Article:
“If there is a public subsidy needed, what is the public subsidy going towards? If it’s going to be made for making a bigger hotel, I don’t think that would be the best use for it,” Greiner said. “To me, it also depends on how you define a public subsidy. We own the land and we are going to lease it to a private contractor or private hotel company to develop a hotel to run it, then yeah, I certainly wouldn’t be opposed to that.

“But build it bigger just so we can get these big conventions that are just a possibility? That’s the sort of stuff that I’m really adverse to. I don’t have a lot of answers right now.”

Rail delay Passenger rail service between Tulsa and Oklahoma City remains on track, but its start date has been pushed back several weeks.

The Eastern Flyer, which will connect the state’s two largest metros, was originally slated to begin service this month. But company officials announced last week the line will begin operations sometime in May.

In other passenger rail news, House Bill 1077, a bill that would open the Heartland Flyer, the passenger rail line between Oklahoma City and Ft. Worth, Texas, to other providers, passed out of the Senate Transportation Committee last week and is headed for consideration on the Senate floor.

Oklahoma has said it cannot pay the requested amount from Amtrak for the rail line’s operation, creating some fear in rail advocates that the line might be in jeopardy. HB 1077 would allow the state to open the Heartland Flyer to other operators, bringing competition into the fold that could drive down the cost.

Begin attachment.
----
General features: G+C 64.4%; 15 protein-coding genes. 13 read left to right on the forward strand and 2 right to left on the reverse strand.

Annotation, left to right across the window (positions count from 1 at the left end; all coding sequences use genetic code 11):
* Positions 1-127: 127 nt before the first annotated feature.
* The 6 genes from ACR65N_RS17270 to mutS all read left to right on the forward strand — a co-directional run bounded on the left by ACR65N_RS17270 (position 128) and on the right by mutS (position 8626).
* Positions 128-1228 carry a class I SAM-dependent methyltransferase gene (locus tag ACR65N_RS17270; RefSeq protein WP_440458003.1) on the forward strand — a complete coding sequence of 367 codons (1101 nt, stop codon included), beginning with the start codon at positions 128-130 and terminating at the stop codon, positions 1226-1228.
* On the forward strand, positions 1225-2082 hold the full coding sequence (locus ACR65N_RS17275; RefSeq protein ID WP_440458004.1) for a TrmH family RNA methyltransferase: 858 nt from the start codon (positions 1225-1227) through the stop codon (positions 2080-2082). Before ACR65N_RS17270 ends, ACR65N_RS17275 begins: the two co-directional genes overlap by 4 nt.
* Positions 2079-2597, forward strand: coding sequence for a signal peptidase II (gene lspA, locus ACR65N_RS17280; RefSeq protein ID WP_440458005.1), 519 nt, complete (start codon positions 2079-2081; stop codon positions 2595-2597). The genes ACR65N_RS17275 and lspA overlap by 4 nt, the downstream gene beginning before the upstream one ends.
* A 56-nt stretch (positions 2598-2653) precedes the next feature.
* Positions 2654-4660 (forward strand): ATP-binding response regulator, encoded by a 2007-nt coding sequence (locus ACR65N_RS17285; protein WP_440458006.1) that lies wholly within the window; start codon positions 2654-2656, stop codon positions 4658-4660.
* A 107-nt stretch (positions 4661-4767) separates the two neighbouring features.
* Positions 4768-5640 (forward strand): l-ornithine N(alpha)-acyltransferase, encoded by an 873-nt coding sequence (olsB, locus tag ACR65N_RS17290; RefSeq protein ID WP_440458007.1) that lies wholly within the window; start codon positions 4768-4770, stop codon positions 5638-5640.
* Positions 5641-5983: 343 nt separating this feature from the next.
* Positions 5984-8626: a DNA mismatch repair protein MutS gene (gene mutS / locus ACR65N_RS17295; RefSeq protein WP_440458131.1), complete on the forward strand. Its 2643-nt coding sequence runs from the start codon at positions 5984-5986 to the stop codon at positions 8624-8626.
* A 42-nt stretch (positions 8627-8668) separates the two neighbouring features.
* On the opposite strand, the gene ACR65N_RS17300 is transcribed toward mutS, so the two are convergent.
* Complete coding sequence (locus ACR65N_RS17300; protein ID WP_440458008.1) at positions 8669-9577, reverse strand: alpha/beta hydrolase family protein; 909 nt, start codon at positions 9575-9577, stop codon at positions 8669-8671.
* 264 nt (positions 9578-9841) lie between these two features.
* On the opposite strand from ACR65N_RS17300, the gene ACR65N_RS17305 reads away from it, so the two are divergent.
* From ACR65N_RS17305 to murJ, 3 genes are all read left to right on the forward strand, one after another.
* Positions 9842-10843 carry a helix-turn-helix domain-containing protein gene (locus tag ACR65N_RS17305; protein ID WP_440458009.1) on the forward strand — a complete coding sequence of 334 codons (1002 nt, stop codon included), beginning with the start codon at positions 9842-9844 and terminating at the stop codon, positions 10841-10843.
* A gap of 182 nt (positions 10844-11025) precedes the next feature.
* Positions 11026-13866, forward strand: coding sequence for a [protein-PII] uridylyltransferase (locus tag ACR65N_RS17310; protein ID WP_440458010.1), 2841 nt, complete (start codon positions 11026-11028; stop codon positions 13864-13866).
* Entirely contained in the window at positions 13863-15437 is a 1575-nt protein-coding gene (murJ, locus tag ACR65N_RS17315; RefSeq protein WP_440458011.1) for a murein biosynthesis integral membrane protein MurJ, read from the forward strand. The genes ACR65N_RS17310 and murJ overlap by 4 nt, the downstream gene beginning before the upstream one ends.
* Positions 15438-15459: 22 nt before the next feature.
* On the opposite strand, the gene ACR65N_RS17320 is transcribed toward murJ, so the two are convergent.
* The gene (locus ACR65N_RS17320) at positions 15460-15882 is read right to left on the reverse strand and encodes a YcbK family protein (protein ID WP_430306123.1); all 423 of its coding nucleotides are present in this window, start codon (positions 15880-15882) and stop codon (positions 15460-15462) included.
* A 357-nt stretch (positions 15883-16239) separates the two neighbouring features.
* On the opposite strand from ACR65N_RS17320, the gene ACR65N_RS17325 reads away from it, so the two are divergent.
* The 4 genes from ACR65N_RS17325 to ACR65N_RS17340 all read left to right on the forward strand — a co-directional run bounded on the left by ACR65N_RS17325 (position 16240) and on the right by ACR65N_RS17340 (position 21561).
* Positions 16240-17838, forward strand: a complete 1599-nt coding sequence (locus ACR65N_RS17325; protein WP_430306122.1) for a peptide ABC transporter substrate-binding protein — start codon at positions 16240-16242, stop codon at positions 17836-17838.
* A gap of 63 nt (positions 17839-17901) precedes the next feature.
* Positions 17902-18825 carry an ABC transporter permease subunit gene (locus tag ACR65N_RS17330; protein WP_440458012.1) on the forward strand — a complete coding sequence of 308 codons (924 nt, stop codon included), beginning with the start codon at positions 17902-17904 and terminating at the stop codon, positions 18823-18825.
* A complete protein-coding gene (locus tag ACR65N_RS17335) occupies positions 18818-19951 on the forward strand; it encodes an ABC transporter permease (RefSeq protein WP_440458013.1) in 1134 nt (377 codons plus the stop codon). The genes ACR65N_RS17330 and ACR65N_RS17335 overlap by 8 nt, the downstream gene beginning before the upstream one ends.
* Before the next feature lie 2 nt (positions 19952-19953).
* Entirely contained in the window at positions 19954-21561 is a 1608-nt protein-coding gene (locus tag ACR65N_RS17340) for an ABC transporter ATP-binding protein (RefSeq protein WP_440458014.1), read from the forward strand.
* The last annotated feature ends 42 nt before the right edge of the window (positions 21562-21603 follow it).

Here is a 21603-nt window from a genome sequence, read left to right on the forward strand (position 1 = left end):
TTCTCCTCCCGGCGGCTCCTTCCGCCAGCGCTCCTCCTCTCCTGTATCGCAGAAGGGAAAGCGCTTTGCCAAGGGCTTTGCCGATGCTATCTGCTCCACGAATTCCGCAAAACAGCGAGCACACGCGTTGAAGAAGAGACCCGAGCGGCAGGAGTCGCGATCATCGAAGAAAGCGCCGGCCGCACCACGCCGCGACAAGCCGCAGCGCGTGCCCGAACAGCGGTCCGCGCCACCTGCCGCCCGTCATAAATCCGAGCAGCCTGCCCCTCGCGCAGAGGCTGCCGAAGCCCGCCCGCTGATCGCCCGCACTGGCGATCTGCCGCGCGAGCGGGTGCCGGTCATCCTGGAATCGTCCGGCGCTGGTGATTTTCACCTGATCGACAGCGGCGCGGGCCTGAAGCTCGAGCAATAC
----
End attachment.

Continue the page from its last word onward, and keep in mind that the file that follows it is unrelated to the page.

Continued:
“Right now, Amtrak is a monopoly,” said Evan Stair, president of Passenger Rail Oklahoma, a rail advocacy group. “There are companies out there, and they are ready [to run the Heartland Flyer].”

Shelter upgrades Oklahoma City’s animal shelter is undergoing renovations that will bring new floors, walls and kennels. The renovations are expected to be complete in six months.

“Our shelter is really going to look great when our project is finished, and we’re excited for everyone to see it,” said Julie Bank, the city’s animal welfare superintendent. “This is going to make our shelter a better place for our city’s pets and for people who want to come here to find the newest member of their family.”

The new construction materials and design will help prevent the spread of disease and replace aging components of the shelter with new spaces that are clean and more pleasant for pets and visitors, the city said.

The shelter will remain open during construction and will continue to offer adoptions. It’s located at SE 29th Street and S. Bryant Avenue and is open for adoptions from noon to 5:45 p.m. every day but holidays.

Gov. Nigh Former Oklahoma Governor George Nigh will speak April 16 at Oklahoma City Community College’s (OCCC) Public Affairs Forum. The nonpartisan forum gives students and the community insight into the politics during the speaker’s time in office and how those political issues impact Oklahoma now, OCCC states. The forum will be 12:30 p.m. to 1:45 p.m. in Sarkeys Atrium in the Visual and Performing Arts Center Theater, 7777 S. May Ave.